Both infographics and data visualization are tools to visually represent data. They make it easier for audiences to grasp difficult concepts by communicating meaning through a visual summary. It is the level of narration where the forms diverge: data visualization will employ algorithms to directly represent vast quantities of data and make interpretation simpler, whereas infographics are constructed by a human to tell a story about the data–to summarize its context, its meaning, and its implications through designed elements. Even when quantitative content is included in an infographic, it is usually summative rather than representative in nature. The purpose of an infographic is to narrate complex information and its relationships, within which layers of textual and symbolic forms interact to create meaning for a viewer.
Rhetorically, infographics are tricky because their ethos is grounded in education, in their claim to and capacity for teaching precisely because they are data designed for consumption–packaged, branded, and easily distributed. These properties make infographics extremely valuable tools for public education but also susceptible to misuse.
When students understand how infographics work, they become savvy consumers and curators of information in all forms. It is also a good way for teachers to raise awareness of the inevitability and omnipresence of rhetoric in disseminating information and knowledge.
Beyond digital literacy, infographics and digital storytelling offer many opportunities and possibilities for the rhetoric classroom. First, it allows teachers to broaden the definition of a text and apply classical considerations to new media. Second, it offers a visual way to explore argumentation and discourse structure, giving students new perspectives for approaching composition and potentially–by making structures and strategies visible–heightening understanding of written arguments for different types of learners. Third, reasoning through and experimenting with design decisions and strategies can help students consider versions and revisions for efficacy in their own work.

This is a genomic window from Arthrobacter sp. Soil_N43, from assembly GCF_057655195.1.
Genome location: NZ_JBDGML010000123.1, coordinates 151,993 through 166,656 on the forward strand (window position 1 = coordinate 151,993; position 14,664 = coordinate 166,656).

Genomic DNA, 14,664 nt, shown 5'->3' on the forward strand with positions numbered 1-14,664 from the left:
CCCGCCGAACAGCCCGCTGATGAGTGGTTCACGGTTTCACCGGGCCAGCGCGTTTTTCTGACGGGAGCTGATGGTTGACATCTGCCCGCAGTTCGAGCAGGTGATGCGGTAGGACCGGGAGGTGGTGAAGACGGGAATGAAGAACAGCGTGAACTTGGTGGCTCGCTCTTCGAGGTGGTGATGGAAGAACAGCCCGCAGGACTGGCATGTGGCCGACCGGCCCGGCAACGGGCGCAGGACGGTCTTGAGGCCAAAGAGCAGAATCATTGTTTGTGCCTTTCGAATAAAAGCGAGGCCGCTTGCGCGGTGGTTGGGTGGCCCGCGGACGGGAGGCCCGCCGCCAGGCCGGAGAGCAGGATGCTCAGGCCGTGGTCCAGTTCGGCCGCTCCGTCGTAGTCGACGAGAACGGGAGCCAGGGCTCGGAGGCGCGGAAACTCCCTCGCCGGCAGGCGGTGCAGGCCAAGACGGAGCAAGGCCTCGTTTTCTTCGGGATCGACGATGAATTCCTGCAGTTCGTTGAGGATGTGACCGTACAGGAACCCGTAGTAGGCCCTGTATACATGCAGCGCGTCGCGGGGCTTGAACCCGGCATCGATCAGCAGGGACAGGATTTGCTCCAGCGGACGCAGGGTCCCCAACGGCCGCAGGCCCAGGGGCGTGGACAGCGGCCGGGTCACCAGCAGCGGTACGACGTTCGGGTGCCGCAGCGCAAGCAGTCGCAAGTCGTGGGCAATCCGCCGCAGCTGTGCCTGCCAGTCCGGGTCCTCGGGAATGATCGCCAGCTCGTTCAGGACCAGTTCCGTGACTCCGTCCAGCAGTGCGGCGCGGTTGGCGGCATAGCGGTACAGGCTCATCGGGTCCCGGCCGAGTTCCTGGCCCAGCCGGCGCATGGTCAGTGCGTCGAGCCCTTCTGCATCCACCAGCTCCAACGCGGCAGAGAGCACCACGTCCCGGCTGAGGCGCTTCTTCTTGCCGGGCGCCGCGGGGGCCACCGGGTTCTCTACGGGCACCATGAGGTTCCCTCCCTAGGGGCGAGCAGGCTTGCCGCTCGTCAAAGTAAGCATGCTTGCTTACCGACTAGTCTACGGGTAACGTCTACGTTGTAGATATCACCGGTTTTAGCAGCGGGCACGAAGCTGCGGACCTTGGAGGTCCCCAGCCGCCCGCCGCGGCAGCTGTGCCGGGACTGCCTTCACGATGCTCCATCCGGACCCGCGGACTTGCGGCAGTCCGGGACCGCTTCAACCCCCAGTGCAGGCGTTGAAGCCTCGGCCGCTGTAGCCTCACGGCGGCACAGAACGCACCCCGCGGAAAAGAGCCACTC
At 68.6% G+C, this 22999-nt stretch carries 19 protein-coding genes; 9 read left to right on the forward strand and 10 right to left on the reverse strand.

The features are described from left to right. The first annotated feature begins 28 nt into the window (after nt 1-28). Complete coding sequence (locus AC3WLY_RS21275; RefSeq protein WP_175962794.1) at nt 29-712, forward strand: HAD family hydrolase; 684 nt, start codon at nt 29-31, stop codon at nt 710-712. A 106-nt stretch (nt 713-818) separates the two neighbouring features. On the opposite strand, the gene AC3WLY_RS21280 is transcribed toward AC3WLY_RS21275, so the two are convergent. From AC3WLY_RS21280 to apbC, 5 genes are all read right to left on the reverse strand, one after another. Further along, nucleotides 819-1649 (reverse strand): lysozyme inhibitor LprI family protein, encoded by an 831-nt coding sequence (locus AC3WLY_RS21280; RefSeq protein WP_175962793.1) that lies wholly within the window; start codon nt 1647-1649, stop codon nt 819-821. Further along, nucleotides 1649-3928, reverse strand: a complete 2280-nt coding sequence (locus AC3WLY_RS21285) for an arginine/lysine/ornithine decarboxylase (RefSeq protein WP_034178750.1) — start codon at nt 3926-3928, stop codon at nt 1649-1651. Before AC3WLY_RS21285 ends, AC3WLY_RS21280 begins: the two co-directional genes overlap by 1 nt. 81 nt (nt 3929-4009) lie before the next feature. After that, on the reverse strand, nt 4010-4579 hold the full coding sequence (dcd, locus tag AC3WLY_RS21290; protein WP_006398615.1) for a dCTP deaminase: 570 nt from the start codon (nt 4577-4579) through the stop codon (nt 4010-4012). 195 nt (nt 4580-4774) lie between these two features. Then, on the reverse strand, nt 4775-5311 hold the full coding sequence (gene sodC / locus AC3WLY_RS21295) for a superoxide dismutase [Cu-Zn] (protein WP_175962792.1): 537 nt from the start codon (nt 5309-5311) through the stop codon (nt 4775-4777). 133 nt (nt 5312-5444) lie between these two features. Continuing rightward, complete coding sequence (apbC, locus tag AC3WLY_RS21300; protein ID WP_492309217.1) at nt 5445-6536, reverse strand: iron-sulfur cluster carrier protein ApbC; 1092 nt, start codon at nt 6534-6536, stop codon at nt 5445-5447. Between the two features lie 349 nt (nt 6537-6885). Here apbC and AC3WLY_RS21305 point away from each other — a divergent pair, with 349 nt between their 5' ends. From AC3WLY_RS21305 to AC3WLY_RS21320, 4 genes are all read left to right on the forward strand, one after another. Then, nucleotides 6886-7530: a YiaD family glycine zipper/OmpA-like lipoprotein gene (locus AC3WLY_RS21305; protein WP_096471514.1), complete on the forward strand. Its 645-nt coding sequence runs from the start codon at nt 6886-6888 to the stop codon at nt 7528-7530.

This lesson plan can be easily incorporated into Unit 1, particularly areas of summary and synthesis of other sources, in its activation and application of the same questions and skills.
Students will learn to:
“Infographics, for better and for worse, are data designed for mass consumption: packaged, branded, and easily distributed.”
1-2 class periods
Internet, access to GoogleDocs Templates
Use storyboarding techniques to outline and represent narrative/argument structure and strategy
Access and Adaptability
Alt text has been generated for all infographics provided in this lesson plan. More detailed descriptions of infographics may need to be provided for visually-impaired students depending on how this lesson plan is implemented. The assignment can be completed without access to a computer; in fact, some may prefer pen-and-paper modes of storyboarding to the online tools offered here.
In class, the instructor will introduce infographics as visual stories, explaining their use as modern educational and awareness-raising tools that utilize graphic representation to present an argument. Instructors might want to compare information presented in infographic form to information presented in text or speech form to explore affordances and limitations, asking students why and in what cases they might choose infographics as a strategy over other methods.